The themes of John Stephens’s songs are variations on romance, and the songs resist cliché to the extent that they are imaginative or realistic, as the need (or case) may be. The collection’s first song—in which the singer asks someone to “save room for my love”—has a 1960s’ Burt Bacharach bossa nova feel, followed by a song (“Heaven”) built around a sample of someone else’s work (“Heaven Only Knows”).
By Daniel Garrett
I heard the first collection of songs produced by John Stephens recording as John Legend, Get Lifted, and with one or two exceptions, I was not particularly impressed, though I know Get Liftedestablished him in the eyes (and ears) of many. I could not shake my perception that sometimes he was not a very good singer—that his voice sounded flat, rough, and insincere at times. Others found him transcendent, but as he himself did not seem special or transformed to me, I found him wanting, and I was not particularly entertained, nor was I moved. I listen to Once Again, and I can hear improvements, but much of them seem borrowed from better, and older, singers. The themes of John Stephens’s songs are variations on romance, and the songs resist cliché to the extent that they are imaginative or realistic, as the need (or case) may be. The collection’s first song—in which the singer asks someone to “save room for my love”—has a 1960s’ Burt Bacharach bossa nova feel, followed by a song (“Heaven”) built around a sample of someone else’s work (“Heaven Only Knows”). Such references to the past are enriching and also questionable: what is the nature of the man’s original talent? The song “Stereo” is about a woman attracted to the narrator for all the wrong reasons: can one say the same for the rest of his audience? In “Show Me,” John Stephens borrows Jeff Buckley’s high-voiced vulnerability and asks for demonstrations of love. I admire Jeff Buckley, I love Jeff Buckley, but sometimes borrowing a singer’s sound can be like borrowing his feeling: would you want to borrow someone else’s happiness or despair? Don’t you want your own? John Stephens’s “Each Day Gets Better” is pleasant and reminds me of a song I cannot quite name, while his “P.D.A.” evokes a vivid situation of exhibitionist sexuality (and seems something born of experience or fantasy, something possibly original); and although “Slow Dance” recalls in words and sound old music, it is very enjoyable. There remain rough aspects of John Stephens’s voice and sound, as well as aspects that seem unusually sophisticated and smooth. (When John Stephens invokes the appeal of old music, of favorite songs of years past, I do think of other, and better, singers: and one of them is Jeffrey Osborne, whose 2005 JayOz/Koch album From the Soul features attractive—manly, seductive, tender—renditions of songs such as “Close the Door,” “People Get Ready,” “First Time Ever I Saw Your Face,” and “Every Little Bit Hurts.”) John Stephens is a mix of old and new—and there’s enough energy, intelligence, commitment, and creation of provocative or believable situations to be interesting. He gives “Again” an intense reading; and “Maxine” is about possibly seeing a lover in a questionable situation (was it her or someone else?—but she is wearing the Peruvian shoes he bought for her), and the song describes an encounter with infidelity, and the song has the narration and scenery, if not the drama, of cinema. Anyone familiar with Sam Cooke will hear him in the song “Where Did My Baby Go,” a song I like—the piano music is good and the Cooke suavity is appealing but it is odd to have John Stephens (as John Legend) marry that to his own slurring diction and cracking voice. Should I hear John Stephens’s vocal tics as signs of authenticity, or lack of professionalism? (There is also on Once Again “Maxine’s Interlude” and “Another Again.”) “Coming Home” is a strong ballad about family and war. I am still not sure what to think of John Legend.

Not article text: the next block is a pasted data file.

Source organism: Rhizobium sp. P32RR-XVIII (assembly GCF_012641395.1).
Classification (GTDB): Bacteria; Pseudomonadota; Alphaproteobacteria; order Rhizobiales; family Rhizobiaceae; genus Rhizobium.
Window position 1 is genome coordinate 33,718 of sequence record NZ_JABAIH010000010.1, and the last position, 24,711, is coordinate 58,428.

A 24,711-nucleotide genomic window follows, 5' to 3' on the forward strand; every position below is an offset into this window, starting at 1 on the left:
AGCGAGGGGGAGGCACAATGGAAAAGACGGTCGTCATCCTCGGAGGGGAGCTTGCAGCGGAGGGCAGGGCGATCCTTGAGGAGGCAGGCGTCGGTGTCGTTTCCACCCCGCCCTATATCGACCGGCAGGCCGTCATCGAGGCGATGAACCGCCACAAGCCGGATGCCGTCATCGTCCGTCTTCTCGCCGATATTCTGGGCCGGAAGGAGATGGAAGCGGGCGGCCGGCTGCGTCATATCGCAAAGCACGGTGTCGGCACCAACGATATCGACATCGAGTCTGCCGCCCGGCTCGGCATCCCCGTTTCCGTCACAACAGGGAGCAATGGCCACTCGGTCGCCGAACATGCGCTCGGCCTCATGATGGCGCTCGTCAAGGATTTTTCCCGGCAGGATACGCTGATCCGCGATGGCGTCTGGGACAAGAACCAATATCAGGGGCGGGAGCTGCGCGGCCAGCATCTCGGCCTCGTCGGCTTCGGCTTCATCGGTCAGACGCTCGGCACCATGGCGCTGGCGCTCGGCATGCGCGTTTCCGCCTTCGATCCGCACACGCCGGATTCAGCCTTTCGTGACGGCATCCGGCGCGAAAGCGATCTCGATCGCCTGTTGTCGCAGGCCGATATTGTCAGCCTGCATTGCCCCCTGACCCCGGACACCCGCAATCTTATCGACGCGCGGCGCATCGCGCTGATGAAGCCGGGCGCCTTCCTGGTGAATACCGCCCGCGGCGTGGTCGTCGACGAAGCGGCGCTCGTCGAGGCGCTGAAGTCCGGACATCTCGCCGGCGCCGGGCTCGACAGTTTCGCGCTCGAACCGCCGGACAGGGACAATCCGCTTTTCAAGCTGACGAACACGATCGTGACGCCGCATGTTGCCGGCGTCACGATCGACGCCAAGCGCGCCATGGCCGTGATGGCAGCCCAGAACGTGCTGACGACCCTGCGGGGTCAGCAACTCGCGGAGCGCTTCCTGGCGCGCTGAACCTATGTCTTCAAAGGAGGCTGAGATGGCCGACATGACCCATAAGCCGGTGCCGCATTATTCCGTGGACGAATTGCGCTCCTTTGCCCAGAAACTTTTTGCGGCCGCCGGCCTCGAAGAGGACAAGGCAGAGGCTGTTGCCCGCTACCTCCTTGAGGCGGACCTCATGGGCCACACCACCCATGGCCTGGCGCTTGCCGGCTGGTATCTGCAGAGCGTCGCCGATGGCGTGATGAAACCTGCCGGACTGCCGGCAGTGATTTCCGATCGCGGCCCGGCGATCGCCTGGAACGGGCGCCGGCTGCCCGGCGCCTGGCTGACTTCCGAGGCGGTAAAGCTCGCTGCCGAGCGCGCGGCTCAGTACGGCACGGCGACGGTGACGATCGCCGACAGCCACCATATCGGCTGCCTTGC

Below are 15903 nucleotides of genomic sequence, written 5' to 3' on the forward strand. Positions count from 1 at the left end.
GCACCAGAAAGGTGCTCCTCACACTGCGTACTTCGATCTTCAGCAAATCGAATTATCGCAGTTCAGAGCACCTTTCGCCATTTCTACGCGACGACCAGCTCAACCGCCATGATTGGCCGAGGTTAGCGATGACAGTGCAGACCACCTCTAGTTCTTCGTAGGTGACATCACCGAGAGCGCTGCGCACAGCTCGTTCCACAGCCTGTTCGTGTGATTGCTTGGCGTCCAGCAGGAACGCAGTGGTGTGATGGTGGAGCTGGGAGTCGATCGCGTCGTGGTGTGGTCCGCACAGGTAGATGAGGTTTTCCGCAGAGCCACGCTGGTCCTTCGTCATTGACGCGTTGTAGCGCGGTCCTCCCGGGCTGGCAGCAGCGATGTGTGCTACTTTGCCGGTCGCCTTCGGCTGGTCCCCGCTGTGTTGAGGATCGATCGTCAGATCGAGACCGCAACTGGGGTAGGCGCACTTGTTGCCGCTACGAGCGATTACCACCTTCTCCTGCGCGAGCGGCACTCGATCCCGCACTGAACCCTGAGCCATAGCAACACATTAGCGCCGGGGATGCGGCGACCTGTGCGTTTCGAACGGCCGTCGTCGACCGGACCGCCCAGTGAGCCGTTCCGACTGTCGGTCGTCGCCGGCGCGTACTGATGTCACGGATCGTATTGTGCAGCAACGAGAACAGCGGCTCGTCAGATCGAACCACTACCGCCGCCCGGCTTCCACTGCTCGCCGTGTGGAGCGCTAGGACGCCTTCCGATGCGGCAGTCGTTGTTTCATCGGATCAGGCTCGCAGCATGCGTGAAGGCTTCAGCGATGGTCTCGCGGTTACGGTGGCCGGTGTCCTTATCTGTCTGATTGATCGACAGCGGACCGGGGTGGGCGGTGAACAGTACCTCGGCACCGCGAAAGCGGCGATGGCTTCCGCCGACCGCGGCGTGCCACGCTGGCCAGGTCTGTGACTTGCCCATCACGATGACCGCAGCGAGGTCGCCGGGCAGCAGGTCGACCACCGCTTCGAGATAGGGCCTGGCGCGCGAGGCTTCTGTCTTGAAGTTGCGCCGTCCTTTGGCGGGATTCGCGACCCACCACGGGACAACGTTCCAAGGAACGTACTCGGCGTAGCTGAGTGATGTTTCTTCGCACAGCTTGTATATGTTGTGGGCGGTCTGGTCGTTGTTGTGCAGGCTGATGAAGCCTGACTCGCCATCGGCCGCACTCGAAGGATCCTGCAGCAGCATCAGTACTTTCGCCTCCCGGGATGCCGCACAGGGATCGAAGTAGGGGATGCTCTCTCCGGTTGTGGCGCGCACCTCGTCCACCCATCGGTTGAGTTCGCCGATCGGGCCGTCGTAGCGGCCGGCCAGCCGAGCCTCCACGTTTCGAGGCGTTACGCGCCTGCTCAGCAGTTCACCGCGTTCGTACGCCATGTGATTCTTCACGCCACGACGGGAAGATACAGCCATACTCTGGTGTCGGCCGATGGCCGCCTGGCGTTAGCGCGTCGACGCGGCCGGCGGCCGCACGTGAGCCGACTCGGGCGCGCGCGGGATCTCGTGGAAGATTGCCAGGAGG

Daniel Garrett has written about music for AllAboutJazz.com, Hyphen, IdentityTheory.com, Option, and PopMatters.com, including commentary on Sade, the Afghan Whigs, Tupac Shakur, Kitchens of Distinction, Matthew Sweet, and Annie Lennox; and his commentaries on Ben Harper, Beyonce, Bright Eyes, Devendra Banhart, John Mayer, Wynton Marsalis, Luther Vandross, Leela James, Lizz Wright, Sinead O’Connor and Al Green have appeared on the web pages of The Compulsive Reader. “It can be hard, sometimes, to welcome new artists as they emerge, and I think that John Legend will grow as an artist, and I look forward to that, but, now, there are others—such as Leela James and Lizz Wright—whom I enjoy more. There is less distance between their ambition and their accomplishment,” says Garrett. Daniel Garrett has written also about art, books, business, film, and politics, and his work has appeared in The African, American Book Review, Art & Antiques, The Audubon Activist, Cinetext.Philo, Film International, Offscreen, Rain Taxi, The Review of Contemporary Fiction, and World Literature Today.